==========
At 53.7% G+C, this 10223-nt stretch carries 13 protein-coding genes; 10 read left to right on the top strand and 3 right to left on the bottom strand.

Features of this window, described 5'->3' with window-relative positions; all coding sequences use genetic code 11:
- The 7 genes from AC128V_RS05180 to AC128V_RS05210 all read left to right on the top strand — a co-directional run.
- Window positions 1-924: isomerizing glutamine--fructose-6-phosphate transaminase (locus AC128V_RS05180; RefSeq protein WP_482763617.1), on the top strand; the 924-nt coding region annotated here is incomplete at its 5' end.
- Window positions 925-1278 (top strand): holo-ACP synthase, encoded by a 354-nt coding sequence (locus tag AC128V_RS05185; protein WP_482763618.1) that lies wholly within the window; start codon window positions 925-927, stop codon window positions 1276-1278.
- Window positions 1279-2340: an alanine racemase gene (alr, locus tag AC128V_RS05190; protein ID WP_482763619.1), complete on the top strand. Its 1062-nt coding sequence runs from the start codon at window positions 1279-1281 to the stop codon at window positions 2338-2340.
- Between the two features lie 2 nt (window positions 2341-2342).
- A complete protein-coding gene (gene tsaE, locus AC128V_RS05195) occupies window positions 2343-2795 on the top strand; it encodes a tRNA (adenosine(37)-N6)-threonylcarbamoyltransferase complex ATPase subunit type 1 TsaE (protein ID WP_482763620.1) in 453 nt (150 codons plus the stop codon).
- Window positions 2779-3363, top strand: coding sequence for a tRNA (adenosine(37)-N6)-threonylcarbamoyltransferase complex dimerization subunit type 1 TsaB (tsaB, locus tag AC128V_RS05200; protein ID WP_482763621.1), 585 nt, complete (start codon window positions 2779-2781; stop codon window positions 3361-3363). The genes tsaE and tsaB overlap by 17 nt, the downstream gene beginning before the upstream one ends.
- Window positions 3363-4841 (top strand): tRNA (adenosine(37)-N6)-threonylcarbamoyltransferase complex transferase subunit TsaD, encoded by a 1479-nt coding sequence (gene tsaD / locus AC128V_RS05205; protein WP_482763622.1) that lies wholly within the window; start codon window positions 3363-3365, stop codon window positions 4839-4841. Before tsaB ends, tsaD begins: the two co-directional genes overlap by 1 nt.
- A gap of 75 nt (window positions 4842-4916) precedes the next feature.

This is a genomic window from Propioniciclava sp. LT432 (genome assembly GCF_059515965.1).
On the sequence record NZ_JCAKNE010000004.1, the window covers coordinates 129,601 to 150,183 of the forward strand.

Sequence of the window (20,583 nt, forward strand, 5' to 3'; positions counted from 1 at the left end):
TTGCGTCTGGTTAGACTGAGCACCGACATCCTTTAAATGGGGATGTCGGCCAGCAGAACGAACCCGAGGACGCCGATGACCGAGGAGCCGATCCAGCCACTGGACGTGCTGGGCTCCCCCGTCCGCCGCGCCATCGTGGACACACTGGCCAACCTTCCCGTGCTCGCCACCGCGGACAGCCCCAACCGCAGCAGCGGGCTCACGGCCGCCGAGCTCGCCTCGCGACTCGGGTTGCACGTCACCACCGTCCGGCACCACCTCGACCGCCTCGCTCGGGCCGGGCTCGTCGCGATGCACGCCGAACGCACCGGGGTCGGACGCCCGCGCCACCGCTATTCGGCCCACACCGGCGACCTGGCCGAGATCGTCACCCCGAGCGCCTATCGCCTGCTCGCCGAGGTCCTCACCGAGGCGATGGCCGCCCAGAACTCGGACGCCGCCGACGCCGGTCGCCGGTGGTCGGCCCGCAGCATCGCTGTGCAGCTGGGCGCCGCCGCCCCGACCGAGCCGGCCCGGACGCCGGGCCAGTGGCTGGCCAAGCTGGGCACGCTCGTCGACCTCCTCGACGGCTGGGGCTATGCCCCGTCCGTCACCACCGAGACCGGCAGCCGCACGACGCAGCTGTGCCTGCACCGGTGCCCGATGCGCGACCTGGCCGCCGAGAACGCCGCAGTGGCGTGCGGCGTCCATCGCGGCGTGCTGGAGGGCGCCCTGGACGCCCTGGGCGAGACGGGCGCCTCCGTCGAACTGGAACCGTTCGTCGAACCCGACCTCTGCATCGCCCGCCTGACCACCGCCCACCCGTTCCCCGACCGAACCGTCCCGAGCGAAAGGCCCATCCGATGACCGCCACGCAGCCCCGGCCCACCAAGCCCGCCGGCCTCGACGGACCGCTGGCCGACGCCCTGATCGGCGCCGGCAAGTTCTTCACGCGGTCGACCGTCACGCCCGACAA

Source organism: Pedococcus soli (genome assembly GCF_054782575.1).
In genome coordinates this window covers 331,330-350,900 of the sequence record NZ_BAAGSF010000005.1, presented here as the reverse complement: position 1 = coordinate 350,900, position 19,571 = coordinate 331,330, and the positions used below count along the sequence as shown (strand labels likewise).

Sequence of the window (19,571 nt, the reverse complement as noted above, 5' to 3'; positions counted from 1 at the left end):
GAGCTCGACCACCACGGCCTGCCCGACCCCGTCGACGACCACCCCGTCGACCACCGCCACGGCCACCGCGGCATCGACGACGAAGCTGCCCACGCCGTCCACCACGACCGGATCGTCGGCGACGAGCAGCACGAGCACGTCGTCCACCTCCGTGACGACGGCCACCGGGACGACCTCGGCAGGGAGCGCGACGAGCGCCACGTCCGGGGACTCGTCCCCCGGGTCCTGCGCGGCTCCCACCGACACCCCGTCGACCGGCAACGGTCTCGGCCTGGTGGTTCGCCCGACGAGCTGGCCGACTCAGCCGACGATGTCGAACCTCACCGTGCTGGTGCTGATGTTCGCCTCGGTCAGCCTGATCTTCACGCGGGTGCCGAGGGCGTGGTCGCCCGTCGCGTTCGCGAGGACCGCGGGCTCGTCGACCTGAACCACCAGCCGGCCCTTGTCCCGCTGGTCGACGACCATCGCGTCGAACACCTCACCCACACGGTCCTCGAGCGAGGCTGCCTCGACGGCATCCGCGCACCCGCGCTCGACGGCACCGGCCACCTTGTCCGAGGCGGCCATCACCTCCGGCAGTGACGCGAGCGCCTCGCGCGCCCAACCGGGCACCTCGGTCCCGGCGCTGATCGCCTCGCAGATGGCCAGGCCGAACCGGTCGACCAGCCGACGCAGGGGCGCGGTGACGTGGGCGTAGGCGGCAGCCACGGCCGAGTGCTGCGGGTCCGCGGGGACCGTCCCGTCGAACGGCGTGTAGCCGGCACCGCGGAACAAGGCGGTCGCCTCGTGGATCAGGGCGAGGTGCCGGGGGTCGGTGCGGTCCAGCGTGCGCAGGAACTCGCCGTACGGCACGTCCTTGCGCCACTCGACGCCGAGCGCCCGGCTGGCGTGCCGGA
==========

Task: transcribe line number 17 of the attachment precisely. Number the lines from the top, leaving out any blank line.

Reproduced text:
In genome coordinates this window covers 331,330-350,900 of the sequence record NZ_BAAGSF010000005.1, presented here as the reverse complement: position 1 = coordinate 350,900, position 19,571 = coordinate 331,330, and the positions used below count along the sequence as shown (strand labels likewise).